Saturday, April 21, 2012

Wyoming Guard supports Utah during major earthquake exercise

By Army National Guard Capt. Tim Lockwood, Wyoming National Guard

CHEYENNE, Wyo. – Members of the Wyoming National Guard supported their neighbors in Utah recently as they helped them train and prepare for potential natural disasters, specifically those that could affect the Salt Lake City area.

The Guard members are spending three days participating in Utah Shakeout, a large scale, multi-agency disaster exercise in Utah.

Local, state and federal agencies simulated a magnitude 7.0 earthquake hitting the Wasatch Valley area April 19, which included the metropolitan Salt Lake City area. A disaster of that magnitude has the potential to leave nearly 86,000 people displaced if it were to actually occur.

"This exercise for us is about the state of Wyoming helping out its neighbors to the west," said Army Maj. Gen. Luke Reiner, adjutant general of the Wyoming National Guard. "We know that Salt Lake City sits on a significant fault and we're told it's only a matter of time until it goes – not if, but when."

Organizations, schools and individuals across Utah simulated everything from setting up shelters to taking cover during the earthquake. As part of the exercise, Wyoming's Joint Task Force Cowboy, the T71 Joint Incident Site Communications Capability, and 84th Civil Support Team, all deployed in an effort to support exercise operations.

Task Force Cowboy and the JISCC are based at Camp Williams, Utah for the exercise and have been providing support for emergency operations of civilian authorities and Utah National Guard members by helping with the processing and tasking of additional military units that are flowing into the area.

"A devastating earthquake in this area is a real possibility," said Col. Shelley Campbell, the commander of JTF Cowboy. "This training exercise is providing our Guard members valuable insight into assisting a large scale, multi-agency disaster exercise.

"We need to be prepared to respond and support our neighbors in their time of need," she said. "We are here to help civilian authorities practice in saving lives and mitigating damage."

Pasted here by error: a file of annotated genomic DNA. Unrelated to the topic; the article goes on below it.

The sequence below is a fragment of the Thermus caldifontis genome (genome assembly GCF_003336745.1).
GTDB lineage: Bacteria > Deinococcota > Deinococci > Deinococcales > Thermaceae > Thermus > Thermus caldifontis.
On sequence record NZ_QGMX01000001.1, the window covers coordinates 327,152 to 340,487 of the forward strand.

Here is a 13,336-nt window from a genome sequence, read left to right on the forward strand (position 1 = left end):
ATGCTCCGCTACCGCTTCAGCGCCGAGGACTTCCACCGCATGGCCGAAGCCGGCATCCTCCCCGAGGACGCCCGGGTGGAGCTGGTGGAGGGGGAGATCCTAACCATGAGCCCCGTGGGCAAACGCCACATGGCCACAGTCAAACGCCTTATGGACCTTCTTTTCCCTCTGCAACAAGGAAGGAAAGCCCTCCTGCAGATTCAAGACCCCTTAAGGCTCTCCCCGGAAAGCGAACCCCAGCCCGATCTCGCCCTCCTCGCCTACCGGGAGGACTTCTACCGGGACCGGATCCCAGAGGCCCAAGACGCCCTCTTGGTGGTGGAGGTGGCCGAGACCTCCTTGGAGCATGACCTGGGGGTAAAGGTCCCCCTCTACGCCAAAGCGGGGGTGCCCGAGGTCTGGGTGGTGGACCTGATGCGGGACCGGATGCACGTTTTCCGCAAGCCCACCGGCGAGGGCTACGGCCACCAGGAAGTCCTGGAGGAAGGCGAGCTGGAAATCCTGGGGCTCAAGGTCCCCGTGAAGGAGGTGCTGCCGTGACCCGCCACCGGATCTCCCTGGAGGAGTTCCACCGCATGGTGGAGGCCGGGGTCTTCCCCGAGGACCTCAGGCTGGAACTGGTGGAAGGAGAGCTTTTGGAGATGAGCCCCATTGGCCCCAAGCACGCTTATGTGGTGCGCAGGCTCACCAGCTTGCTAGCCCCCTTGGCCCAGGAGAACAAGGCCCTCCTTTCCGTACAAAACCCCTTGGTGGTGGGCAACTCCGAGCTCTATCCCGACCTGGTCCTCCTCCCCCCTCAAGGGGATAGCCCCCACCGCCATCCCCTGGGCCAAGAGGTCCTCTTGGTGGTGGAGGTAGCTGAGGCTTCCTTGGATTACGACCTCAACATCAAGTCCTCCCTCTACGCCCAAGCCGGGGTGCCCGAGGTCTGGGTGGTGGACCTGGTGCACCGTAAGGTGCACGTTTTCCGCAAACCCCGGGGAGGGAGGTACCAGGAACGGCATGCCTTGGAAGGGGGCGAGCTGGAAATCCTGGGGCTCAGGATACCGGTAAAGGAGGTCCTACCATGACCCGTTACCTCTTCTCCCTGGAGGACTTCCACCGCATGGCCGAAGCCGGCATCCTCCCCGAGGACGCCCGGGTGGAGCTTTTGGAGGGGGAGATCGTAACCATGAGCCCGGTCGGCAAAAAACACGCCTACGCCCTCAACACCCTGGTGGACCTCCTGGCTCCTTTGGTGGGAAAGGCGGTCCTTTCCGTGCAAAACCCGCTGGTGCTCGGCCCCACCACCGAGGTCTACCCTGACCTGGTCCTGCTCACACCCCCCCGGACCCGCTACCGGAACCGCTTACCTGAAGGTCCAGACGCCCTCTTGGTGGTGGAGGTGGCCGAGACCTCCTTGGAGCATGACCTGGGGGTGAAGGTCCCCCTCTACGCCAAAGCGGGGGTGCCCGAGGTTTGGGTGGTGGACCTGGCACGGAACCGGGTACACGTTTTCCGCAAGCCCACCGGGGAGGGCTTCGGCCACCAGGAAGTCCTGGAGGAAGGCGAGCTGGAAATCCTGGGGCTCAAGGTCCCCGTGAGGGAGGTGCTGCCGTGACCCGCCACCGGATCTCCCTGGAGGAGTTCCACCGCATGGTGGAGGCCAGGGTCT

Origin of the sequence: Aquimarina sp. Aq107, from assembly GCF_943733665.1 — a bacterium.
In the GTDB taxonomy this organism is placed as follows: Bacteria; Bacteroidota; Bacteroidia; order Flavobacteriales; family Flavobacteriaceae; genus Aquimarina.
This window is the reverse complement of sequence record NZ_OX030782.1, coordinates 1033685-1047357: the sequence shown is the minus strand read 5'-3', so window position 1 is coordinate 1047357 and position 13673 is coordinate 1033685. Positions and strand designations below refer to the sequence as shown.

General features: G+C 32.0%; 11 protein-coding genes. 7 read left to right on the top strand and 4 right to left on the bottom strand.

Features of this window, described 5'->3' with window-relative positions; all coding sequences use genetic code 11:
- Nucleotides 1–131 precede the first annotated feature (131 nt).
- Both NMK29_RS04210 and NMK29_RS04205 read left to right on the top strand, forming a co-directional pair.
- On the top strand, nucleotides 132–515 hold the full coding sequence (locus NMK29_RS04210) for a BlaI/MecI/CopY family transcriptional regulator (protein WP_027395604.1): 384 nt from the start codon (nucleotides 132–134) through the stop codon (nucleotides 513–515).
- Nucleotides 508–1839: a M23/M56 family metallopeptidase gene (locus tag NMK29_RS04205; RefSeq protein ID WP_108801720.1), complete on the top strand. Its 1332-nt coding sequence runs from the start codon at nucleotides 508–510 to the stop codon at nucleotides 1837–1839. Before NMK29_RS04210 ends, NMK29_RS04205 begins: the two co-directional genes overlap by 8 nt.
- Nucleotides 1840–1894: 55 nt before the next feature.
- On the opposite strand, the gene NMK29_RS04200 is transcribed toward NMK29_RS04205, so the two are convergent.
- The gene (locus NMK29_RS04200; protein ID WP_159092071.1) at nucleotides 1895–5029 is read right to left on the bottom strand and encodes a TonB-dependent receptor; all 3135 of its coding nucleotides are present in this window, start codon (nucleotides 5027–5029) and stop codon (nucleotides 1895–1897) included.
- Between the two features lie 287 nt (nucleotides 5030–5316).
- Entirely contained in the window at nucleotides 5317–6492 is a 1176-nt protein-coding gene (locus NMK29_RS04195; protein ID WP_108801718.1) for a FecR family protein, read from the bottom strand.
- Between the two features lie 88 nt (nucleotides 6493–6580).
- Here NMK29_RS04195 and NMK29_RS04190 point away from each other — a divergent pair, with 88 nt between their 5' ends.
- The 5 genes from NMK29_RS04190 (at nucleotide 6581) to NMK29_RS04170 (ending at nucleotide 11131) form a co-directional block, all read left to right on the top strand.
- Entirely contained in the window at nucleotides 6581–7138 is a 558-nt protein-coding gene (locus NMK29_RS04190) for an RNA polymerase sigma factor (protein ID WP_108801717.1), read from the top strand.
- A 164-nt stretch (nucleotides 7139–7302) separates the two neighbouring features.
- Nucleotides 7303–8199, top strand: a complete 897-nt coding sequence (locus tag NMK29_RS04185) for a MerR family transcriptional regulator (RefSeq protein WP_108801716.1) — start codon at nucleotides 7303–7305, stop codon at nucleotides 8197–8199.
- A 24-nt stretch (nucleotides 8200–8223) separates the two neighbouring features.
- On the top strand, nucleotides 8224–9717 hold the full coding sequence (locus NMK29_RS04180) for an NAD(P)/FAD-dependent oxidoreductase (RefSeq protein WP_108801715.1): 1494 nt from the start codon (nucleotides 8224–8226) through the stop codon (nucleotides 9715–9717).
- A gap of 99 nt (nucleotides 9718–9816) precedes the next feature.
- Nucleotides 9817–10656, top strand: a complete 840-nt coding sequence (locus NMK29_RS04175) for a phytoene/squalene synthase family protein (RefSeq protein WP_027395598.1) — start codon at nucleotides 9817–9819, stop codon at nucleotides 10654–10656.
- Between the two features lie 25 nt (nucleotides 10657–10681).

The JTF and JISCC are performing joint reception staging and onward integration, functions. That means the task force is welcoming units from others states such as Idaho and Colorado as they arrive. The JTF then provides situational and priority information briefings to each force package before providing them their assignments for assisting local authorities.

"This is good training for our Joint Task Force, which we know we will be utilizing in the event of a disaster in Wyoming or neighboring states," Reiner said. "They are doing great. They are receiving a lot of good training and there is a lot of communication going on up and down the line, which is absolutely key."

Reiner added the key to a synchronized response is common understanding of the situation.

"There is focus on maintaining a common operating picture, which means every civilian, every emergency responder, every Soldier and Airman should see and know the same information as everyone else," he said.

The 84th CST is providing a different type of assistance to the communities of Utah affected by the simulated quake. They are supporting areas southeast of Salt Lake City with search and rescue efforts and the identification and mitigation of hazardous materials.

In addition, personnel with the Wyoming Joint Force Headquarters Joint Operations Center have been supporting the exercise from Cheyenne. They provide the support necessary for the deployed Wyoming Guard members in the areas of personnel tracking, logistics and information.

According to exercise organizers, the main goal of the Utah Shakeout is to get residents prepared for major earthquakes and help government agencies, private organizations and emergency personnel coordinate how to handle a disaster recovery.